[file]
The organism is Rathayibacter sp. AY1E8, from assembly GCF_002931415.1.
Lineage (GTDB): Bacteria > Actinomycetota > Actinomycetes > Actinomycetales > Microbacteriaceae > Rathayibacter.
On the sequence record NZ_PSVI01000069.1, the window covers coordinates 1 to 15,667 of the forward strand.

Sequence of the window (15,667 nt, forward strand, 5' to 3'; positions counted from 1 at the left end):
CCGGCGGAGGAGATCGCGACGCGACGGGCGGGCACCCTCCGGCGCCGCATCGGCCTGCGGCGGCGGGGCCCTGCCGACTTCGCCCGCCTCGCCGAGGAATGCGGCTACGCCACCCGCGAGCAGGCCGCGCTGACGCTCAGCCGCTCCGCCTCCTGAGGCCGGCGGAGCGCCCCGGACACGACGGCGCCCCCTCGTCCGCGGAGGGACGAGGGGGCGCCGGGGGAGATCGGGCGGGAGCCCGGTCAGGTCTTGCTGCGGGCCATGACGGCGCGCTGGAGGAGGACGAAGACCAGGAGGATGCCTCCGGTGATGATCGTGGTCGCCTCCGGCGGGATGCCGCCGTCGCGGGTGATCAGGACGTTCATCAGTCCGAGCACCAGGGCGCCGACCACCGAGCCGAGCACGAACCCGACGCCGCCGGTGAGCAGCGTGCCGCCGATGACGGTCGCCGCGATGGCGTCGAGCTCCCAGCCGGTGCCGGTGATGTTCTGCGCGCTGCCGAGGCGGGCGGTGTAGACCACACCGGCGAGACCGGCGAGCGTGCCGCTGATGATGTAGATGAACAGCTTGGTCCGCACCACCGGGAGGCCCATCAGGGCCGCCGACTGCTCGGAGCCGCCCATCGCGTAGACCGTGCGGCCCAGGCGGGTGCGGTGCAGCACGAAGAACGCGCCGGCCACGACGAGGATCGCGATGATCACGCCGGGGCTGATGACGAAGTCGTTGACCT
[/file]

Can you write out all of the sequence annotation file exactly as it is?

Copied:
The organism is Rathayibacter sp. AY1E8, from assembly GCF_002931415.1.
Lineage (GTDB): Bacteria > Actinomycetota > Actinomycetes > Actinomycetales > Microbacteriaceae > Rathayibacter.
On the sequence record NZ_PSVI01000069.1, the window covers coordinates 1 to 15,667 of the forward strand.

Sequence of the window (15,667 nt, forward strand, 5' to 3'; positions counted from 1 at the left end):
CCGGCGGAGGAGATCGCGACGCGACGGGCGGGCACCCTCCGGCGCCGCATCGGCCTGCGGCGGCGGGGCCCTGCCGACTTCGCCCGCCTCGCCGAGGAATGCGGCTACGCCACCCGCGAGCAGGCCGCGCTGACGCTCAGCCGCTCCGCCTCCTGAGGCCGGCGGAGCGCCCCGGACACGACGGCGCCCCCTCGTCCGCGGAGGGACGAGGGGGCGCCGGGGGAGATCGGGCGGGAGCCCGGTCAGGTCTTGCTGCGGGCCATGACGGCGCGCTGGAGGAGGACGAAGACCAGGAGGATGCCTCCGGTGATGATCGTGGTCGCCTCCGGCGGGATGCCGCCGTCGCGGGTGATCAGGACGTTCATCAGTCCGAGCACCAGGGCGCCGACCACCGAGCCGAGCACGAACCCGACGCCGCCGGTGAGCAGCGTGCCGCCGATGACGGTCGCCGCGATGGCGTCGAGCTCCCAGCCGGTGCCGGTGATGTTCTGCGCGCTGCCGAGGCGGGCGGTGTAGACCACACCGGCGAGACCGGCGAGCGTGCCGCTGATGATGTAGATGAACAGCTTGGTCCGCACCACCGGGAGGCCCATCAGGGCCGCCGACTGCTCGGAGCCGCCCATCGCGTAGACCGTGCGGCCCAGGCGGGTGCGGTGCAGCACGAAGAACGCGCCGGCCACGACGAGGATCGCGATGATCACGCCGGGGCTGATGACGAAGTCGTTGACCT